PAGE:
The commemoration was of special significance to me and my family as my late father, Lieutenant Mark Lawrence, of 34 Squadron, flew his sortie into Warsaw on 10 September 1944. He was a radio operator/ navigator and also an air gunner. He had told me the stories, only omitting the extreme danger involved and the bravery of the South African airmen. One of my sons and I were asked to lay the wreath for those men of 34 Squadron who were lost, an emotional and very special moment for us. The aircraft in which my father flew his sortie didn’t return from a Warsaw flight a week later. He was one of the lucky ones and he seldom travelled by air after the war, saying all his chances had been used up. He was particularly suspicious of aircraft without propellers.
This was a military commemoration and full military protocol was observed, including a guard of honour. VIPs from the South African Airforce, Royal Air Force and Italian Airforce were present, as were representatives from the Federal Republic of Germany and presidents and chairmen of the various Airforce associations, veterans’ federations, officers’ clubs, Polish Heritage Foundations and the councillor of the City of Johannesburg. Col. Dariusz Siekiera, the Defence Attaché for the Republic of Poland, gave an address of gratitude to the South African Air Force and remembered the fallen. A few hundred people attended, many of whom were relatives of the men who flew this mission together with members of the Polish community in Johannesburg. And there were rows upon rows of medals upon proud chests!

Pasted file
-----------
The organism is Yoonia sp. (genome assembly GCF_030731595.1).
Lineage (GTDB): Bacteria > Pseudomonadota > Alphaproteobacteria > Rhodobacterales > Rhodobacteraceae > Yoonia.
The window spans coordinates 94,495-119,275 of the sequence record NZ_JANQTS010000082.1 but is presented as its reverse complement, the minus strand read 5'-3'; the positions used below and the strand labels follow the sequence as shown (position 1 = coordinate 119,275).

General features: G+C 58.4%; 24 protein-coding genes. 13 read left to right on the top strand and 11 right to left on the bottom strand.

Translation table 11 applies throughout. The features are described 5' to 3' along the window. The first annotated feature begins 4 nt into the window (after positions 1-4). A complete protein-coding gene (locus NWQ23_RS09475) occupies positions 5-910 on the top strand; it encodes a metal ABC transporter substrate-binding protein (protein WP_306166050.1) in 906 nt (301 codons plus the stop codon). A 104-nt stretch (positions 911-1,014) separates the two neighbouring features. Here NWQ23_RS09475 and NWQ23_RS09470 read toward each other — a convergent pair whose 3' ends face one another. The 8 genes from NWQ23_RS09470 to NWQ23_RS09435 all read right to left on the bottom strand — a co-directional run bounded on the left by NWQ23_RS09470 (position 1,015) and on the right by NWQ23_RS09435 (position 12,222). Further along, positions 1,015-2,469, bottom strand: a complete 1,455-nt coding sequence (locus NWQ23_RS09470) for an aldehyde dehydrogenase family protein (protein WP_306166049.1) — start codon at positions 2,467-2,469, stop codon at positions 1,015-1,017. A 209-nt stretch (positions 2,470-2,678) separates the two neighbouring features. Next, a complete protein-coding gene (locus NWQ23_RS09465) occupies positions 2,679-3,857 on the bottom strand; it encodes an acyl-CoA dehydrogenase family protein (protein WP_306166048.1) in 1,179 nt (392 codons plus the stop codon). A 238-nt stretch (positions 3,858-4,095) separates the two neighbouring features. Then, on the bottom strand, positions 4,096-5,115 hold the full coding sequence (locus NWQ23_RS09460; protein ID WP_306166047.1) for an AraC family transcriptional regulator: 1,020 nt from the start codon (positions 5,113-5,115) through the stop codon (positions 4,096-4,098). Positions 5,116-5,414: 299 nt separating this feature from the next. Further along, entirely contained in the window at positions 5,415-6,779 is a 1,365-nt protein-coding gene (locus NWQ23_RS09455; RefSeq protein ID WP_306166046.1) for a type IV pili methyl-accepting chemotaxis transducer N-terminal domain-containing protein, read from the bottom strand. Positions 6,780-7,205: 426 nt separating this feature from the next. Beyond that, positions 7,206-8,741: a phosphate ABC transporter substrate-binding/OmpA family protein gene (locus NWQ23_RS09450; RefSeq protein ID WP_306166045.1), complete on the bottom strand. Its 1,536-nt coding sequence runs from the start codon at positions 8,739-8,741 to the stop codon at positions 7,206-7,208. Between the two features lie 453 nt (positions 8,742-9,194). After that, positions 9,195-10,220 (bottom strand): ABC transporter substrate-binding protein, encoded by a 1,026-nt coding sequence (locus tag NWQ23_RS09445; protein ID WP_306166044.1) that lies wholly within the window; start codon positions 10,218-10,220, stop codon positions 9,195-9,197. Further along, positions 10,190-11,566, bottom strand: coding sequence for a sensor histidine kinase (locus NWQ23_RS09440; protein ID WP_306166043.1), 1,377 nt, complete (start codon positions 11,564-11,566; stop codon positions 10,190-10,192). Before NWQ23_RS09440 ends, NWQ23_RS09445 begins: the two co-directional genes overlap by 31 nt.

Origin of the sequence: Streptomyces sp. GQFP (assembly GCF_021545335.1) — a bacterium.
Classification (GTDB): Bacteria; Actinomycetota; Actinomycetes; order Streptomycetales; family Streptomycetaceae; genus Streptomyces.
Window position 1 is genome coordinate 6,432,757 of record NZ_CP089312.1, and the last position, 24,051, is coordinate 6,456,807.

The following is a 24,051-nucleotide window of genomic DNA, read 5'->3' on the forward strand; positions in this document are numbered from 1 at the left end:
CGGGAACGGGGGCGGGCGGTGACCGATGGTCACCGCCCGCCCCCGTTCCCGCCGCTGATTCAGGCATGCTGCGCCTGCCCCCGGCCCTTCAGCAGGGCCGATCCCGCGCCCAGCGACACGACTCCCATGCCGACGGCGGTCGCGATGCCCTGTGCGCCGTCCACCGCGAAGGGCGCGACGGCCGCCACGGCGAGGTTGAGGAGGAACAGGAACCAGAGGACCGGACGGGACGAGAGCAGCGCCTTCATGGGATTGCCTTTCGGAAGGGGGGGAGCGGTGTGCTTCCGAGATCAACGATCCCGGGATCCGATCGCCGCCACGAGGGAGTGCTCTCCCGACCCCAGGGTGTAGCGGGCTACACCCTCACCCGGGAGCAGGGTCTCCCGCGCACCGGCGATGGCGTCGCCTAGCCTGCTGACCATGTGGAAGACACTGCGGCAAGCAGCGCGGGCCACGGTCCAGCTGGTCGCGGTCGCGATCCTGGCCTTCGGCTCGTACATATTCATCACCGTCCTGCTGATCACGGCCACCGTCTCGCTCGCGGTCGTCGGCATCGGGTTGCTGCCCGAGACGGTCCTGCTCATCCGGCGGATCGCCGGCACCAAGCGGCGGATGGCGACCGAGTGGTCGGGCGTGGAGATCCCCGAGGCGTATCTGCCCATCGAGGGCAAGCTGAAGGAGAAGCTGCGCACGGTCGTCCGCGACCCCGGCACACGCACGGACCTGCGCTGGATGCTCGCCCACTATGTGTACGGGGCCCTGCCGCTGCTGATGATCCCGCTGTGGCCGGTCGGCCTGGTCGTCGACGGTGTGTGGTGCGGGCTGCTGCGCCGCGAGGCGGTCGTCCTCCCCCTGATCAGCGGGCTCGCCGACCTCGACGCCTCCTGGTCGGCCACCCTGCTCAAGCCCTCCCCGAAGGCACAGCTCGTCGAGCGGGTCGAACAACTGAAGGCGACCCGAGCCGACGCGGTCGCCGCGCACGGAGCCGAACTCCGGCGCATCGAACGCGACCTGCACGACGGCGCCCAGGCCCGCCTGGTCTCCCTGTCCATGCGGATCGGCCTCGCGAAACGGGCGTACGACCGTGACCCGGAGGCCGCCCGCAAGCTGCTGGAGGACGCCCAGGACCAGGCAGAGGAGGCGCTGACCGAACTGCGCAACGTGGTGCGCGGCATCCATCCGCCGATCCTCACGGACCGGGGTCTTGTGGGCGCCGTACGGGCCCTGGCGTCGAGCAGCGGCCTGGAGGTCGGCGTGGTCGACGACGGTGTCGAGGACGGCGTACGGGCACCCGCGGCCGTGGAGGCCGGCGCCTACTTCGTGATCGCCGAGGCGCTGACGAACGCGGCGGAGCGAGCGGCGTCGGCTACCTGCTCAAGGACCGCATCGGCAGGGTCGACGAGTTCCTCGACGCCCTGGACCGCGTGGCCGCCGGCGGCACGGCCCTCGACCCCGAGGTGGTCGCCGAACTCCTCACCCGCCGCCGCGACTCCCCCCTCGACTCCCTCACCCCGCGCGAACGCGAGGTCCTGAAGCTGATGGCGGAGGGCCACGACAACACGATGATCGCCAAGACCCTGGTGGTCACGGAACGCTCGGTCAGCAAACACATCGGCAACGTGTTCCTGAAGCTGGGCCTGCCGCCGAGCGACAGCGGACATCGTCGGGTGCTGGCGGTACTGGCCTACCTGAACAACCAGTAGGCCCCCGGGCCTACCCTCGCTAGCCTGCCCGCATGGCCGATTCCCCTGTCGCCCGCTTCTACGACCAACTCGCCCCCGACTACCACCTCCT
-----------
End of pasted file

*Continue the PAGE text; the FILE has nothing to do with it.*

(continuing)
A perfectly timed fly-past of Harvards flew a Missing Man formation, in memory of fallen airmen, followed by a solo Harvard aerobatic display. Afterwards a bugle played the Last Post and Reveille. The plaintive notes echoing through the park brought a tear to the eye. Finally, there was the laying of wreaths with family of the airmen and heads of military organisations participating.
The piles of wreaths by the end of the ceremony were an indication of the acknowledgement and gratitude to the servicemen. After the service, a reception was held at the Military Museum, a delicious lunch was prepared by the ladies of the Polish community, followed by a splendidly colourful display of Polish dancing in national costumes.
In conclusion, the Warsaw Airlift is a story of extreme bravery. The mission took place towards the end of the war and a few of the South African airmen, like my father, had already fought for the full duration and were battle-weary and worn out. And yet they found it within themselves to help a besieged nation in dire need, risking (and many losing) their lives with honour. To me, the wonder of the story is that 75 years later, the Polish community of South Africa is still expressing its fervent gratitude every year to the South African airmen of 31 and 34 Squadrons by way of this commemoration ceremony. I remember that this meant a great deal to my father and he became quite emotional when he told me about it. The South African Polish community has never forgotten.
Acknowledgement and thanks to:
Jean Urry, secretary of the Warsaw Commemoration Committee for material, information and guidance.
Martin Urry, chairman of the Warsaw Commemoration Committee for his uncle’s story. Major Selwyn Urry was one of the pilots and 2nd in command of 31 squadron.
Darryl Jones, for his father’s story John Durrant for his father, Major- General James Durrant’s, story.
Christel de Wit, Historian-Researcher, 31 & 34 Squadrons SAAF, for finding the records to confirm my father’s log book entries.